The model at the front is Cirdan, a minor hero for Rivendell. I actually found him on a genuine model shop site, brand new, for £8. I snapped him up instead of being ripped off by everyone on eBay, and have been painting him in similar colours to my troops. I love how much detail he has as a model, and always looks so dignified no matter what haha.
There are a number of extra models that I purchased during the last few months for LotR that I will show in subsequent posts. I also managed to finish my mounted Witch-king, but still need to take the pics for that one. It’s been relaxing getting back into painting and modelling, and not feeling so much of a chore as it kind of did in June. A rest has done me good I think, and I look forward to checking out all of your work that I might have missed.
A month or so ago, I mentioned that I was bringing a warband of Wood Elves into my Rivendell army, which is the benefit of bringing Gildor Inglorion along. The Noldorin Exiles mentioned in the Middle-earth Army Book are meant to represent the Elves that Frodo, Sam and Pippin encounter in Chapter 3 of the Fellowship of the Ring, where Gildor inadvertently scares away a Ringwraith that is crawling at the Hobbits.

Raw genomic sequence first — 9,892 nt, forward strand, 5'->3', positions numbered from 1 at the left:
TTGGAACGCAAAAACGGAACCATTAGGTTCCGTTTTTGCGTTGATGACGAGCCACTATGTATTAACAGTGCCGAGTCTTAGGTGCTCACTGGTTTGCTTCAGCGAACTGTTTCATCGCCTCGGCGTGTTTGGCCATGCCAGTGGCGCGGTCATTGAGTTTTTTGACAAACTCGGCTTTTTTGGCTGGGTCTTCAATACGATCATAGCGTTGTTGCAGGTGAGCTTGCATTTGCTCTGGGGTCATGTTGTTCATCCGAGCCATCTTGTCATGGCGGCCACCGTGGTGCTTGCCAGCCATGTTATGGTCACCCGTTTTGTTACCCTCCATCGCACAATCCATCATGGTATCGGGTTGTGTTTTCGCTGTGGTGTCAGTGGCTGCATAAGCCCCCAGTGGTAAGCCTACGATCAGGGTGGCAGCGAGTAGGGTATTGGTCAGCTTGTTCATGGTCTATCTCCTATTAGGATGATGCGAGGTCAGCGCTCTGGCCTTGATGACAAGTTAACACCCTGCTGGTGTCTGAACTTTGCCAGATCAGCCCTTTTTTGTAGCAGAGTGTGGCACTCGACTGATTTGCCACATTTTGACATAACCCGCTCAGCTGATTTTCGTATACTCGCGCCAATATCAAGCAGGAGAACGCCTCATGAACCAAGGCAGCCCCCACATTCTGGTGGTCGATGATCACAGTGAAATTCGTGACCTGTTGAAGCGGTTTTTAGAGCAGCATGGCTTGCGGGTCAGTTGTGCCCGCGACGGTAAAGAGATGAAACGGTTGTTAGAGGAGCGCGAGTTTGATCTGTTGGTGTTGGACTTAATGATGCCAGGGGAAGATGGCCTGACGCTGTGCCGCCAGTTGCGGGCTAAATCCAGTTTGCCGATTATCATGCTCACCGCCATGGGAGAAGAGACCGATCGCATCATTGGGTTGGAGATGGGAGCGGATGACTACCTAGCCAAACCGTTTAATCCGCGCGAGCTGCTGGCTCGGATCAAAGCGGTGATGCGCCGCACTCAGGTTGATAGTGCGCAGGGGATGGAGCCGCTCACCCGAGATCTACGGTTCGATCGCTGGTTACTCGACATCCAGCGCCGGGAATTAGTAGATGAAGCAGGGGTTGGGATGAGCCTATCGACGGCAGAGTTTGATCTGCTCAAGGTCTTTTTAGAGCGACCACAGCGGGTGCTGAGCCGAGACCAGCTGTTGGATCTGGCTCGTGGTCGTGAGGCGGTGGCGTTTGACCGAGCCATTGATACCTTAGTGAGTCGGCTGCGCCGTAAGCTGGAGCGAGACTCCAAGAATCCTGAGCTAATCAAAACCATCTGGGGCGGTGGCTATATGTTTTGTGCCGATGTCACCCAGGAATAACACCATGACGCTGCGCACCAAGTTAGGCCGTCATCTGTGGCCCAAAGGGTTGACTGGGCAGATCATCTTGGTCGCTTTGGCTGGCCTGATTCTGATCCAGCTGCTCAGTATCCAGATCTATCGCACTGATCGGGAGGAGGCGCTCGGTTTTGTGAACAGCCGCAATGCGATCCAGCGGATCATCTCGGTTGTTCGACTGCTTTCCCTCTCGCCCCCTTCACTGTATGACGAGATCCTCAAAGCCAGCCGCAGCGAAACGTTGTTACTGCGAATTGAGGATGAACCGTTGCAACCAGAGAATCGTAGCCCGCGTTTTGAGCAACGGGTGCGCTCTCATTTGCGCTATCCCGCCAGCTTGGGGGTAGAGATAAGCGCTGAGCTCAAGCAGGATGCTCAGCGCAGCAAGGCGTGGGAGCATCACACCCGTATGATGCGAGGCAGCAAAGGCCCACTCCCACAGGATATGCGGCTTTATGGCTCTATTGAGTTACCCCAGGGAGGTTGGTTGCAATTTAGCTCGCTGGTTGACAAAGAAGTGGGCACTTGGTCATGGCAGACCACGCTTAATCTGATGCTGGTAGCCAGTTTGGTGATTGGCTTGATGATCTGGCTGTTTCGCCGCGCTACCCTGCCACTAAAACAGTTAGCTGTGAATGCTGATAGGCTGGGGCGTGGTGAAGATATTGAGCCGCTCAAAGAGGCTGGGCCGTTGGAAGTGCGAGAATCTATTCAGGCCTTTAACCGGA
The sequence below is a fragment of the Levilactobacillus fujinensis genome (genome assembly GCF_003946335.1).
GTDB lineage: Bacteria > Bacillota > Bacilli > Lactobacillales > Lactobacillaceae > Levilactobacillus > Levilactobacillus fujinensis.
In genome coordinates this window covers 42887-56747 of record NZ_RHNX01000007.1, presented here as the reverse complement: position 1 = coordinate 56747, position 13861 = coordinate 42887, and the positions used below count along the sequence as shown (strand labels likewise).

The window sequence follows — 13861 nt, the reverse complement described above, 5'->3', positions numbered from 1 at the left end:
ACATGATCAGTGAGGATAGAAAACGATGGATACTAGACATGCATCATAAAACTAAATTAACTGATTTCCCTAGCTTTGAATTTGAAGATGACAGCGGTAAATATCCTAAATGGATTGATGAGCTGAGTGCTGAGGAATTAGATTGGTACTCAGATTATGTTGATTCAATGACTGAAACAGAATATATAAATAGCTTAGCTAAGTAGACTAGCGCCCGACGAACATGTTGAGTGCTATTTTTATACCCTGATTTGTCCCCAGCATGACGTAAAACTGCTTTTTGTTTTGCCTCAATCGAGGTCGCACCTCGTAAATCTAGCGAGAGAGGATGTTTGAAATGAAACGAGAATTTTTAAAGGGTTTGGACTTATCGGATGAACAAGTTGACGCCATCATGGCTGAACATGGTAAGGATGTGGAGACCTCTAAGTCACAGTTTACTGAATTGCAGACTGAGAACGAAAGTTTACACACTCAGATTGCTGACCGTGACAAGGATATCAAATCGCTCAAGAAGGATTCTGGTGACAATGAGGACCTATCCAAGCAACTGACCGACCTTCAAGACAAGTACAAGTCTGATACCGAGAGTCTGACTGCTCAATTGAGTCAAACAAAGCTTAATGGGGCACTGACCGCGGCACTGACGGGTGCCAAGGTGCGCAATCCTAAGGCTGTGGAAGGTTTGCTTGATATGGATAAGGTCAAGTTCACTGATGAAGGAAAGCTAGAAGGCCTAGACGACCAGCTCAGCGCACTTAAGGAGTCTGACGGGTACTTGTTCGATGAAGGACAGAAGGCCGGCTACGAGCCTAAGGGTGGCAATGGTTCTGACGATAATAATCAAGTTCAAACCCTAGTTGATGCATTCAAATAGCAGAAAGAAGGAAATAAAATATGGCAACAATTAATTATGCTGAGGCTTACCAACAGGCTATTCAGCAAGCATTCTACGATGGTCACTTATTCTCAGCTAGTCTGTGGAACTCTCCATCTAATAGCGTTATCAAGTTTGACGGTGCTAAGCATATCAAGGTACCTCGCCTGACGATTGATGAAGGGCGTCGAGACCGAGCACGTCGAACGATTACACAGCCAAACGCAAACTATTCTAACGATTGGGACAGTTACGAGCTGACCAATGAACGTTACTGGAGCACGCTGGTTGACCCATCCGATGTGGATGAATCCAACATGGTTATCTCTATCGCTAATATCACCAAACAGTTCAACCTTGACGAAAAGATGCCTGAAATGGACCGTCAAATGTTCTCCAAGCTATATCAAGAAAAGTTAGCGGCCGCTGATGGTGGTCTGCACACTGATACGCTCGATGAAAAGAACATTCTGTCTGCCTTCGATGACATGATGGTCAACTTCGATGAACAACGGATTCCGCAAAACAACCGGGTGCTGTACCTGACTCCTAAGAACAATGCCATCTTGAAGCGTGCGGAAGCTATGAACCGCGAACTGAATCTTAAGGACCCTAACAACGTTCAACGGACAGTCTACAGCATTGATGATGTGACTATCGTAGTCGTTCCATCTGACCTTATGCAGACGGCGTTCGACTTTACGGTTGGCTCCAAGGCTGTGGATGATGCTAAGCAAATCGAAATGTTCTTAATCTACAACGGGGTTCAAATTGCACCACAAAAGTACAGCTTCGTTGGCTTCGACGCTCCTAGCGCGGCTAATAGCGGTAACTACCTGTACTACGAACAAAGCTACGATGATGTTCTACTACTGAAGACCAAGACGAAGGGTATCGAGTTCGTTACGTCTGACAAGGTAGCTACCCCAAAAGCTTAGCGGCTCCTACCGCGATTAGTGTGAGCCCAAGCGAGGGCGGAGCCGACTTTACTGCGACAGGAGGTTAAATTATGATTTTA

The Elf warband led by Gildor gains increased movement, making them fall somewhere in between cavalry and normal infantry in terms of movement. They can also take a host of lovely upgrades that I’ll touch on in another post, but their main benefit is their speed.
Gildor has a sword and Elven cloak, along with a decent stock of Will points and one spell, Immobilise, all for the tiny sum of 70pts. This is a pretty good deal, considering that one of Rivendell’s problems is models with high points cost, so having a hero below 100pts who can lead a warband of 12 troops means he and his Wood Elves can slot into a list without causing too much hassle.
The model itself was fun to paint; I stuck with the colours from GW’s site because they looked pretty cool, and the mix of greens and greys was what I was intending on painting the Wood Elf warriors with. The only part I’m not massively pleased with is the face. This was an unfortunate moment when I discovered that Gildor’s face is actually quite flat and lacking in many grooves to get a wash into. Despite thinning my paints, he was looking like Leatherface at one stage, and I had to strip it and start again. He’s still not 100% where I want him to be, but I fear that more tinkering would lead to catastrophe.